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Keller staff to review two years of crime stats

(Jim Thompson/ Journal file)

Copyright © 2019 Albuquerque Journal

The highest-ranking official in Albuquerque Mayor Tim Keller’s administration told the City Council on Monday that staff would review the past two years of crime data after revelations that the city has released numbers that dramatically overstated improvement.

Pressed by councilors after a recent Journal report on the inaccurate statistics announced this summer, Chief Administrative Officer Sarita Nair said the city would reevaluate the numbers for Keller’s first two years in office, 2018 and 2019.

“We don’t know that there’s a problem, but I don’t think we can confidently say there’s not a problem, so we have to go back,” Nair told the council.

Councilor Pat Davis initiated the discussion at Monday’s meeting, after the city’s acknowledgment to the Journal that the midyear 2019 statistics Keller and Albuquerque Police Chief Michael Geier announced in July failed to include thousands of incidents.

Some councilors questioned whether previously released data might be similarly flawed.

Davis, a Keller supporter, said in an interview he is “embarrassed” having just campaigned for reelection while telling constituents who complained to him about crime that the data showed the city was making significant strides.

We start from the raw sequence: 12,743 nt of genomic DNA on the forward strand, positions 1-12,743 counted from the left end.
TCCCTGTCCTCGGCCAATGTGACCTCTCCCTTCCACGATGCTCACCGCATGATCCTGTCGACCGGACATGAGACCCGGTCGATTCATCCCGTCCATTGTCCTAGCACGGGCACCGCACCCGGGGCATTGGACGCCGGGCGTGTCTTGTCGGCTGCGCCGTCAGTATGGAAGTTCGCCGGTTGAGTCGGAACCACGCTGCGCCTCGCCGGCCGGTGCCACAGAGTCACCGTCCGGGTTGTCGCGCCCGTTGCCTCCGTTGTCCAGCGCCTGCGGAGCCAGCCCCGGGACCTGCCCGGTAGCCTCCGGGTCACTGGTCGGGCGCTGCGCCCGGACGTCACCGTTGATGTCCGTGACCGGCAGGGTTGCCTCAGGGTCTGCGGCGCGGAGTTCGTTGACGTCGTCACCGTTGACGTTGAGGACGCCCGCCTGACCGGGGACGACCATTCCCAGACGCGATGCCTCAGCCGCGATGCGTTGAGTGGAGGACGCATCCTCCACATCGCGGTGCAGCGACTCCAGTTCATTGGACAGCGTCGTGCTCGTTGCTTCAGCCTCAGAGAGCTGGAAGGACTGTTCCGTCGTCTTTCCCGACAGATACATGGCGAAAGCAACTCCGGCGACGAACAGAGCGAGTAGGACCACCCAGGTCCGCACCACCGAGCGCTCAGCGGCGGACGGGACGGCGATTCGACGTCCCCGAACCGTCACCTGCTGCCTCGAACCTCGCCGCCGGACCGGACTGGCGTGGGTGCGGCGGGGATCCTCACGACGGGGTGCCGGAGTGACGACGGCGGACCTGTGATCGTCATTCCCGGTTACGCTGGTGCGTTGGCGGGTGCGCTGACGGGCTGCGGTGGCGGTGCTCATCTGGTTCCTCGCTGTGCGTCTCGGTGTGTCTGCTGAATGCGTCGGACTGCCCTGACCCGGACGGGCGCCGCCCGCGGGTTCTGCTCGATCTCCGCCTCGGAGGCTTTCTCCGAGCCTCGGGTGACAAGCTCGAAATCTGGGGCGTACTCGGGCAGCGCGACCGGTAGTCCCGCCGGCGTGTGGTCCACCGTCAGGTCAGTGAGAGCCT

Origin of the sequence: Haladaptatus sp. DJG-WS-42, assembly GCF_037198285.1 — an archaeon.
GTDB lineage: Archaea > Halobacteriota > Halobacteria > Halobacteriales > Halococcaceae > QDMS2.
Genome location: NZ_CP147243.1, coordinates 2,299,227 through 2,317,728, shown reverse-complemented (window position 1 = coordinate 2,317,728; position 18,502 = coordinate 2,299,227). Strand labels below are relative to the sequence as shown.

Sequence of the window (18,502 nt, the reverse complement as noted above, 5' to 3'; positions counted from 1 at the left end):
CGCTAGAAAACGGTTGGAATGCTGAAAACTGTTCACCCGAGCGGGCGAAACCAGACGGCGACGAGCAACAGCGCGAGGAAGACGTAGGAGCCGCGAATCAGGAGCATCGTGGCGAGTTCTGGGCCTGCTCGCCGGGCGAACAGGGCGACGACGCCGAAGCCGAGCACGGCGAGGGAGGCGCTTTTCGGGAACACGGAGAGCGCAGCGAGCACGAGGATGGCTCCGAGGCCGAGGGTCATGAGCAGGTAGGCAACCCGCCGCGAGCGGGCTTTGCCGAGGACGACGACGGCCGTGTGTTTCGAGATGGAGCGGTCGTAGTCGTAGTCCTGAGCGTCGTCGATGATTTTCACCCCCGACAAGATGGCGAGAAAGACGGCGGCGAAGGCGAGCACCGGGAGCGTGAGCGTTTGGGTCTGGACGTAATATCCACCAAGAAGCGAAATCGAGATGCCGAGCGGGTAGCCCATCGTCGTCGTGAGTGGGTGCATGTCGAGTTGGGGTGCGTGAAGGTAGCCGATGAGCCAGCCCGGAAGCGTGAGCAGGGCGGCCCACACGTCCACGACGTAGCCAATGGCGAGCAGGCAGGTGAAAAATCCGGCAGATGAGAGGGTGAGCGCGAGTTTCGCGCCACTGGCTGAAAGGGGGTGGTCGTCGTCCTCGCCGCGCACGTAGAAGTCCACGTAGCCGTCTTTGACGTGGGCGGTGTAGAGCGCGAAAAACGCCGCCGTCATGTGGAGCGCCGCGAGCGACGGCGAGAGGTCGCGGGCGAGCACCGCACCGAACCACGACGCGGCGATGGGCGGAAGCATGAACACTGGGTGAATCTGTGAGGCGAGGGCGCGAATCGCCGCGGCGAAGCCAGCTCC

He is proposing that the City Council form its own public safety committee to better monitor the situation.

Davis said the council needs the right data as it sets the budget, noting that last year it approved a tax increase to better fund public safety and deserves to know how effective the spending has been.

“We’ve seen the number of strategies from the administration about how to deal with crime – all based on the premise that what we’ve done so far is working. And, in some cases, it appears our changes in crime stats in particular areas are no better than the majority of cities the same size as us around the country,” he said. “You wonder how effective some of the special initiatives have been.

“We put extra money into APD for special initiatives to solve specific problems, and maybe they haven’t been as successful as we thought they were, and maybe that money could’ve gone somewhere else that could’ve been.”

Nair and APD Deputy Chief of Staff Elizabeth Armijo cited several reasons for the bad numbers, blaming old and inefficient technology, delayed reporting by victims, a shift in how APD categorizes certain crimes and human error in the record-making process. The issues are complicated by the administration’s desire to provide quarterly updates instead of releasing only annual data, increasing the likelihood of errors, Nair said.

“This has been a problem for a long time, but when you give stats on an annual basis you give yourself all that time to clean up and patch up and get to the right numbers,” she said. “By moving to quarterly, we exposed all the flaws in the system.”

The city has worked to fill vacancies on the records staff, Nair said, and will be asking the Legislature for $20 million to modernize “crime fighting” technology, including an updated record management system.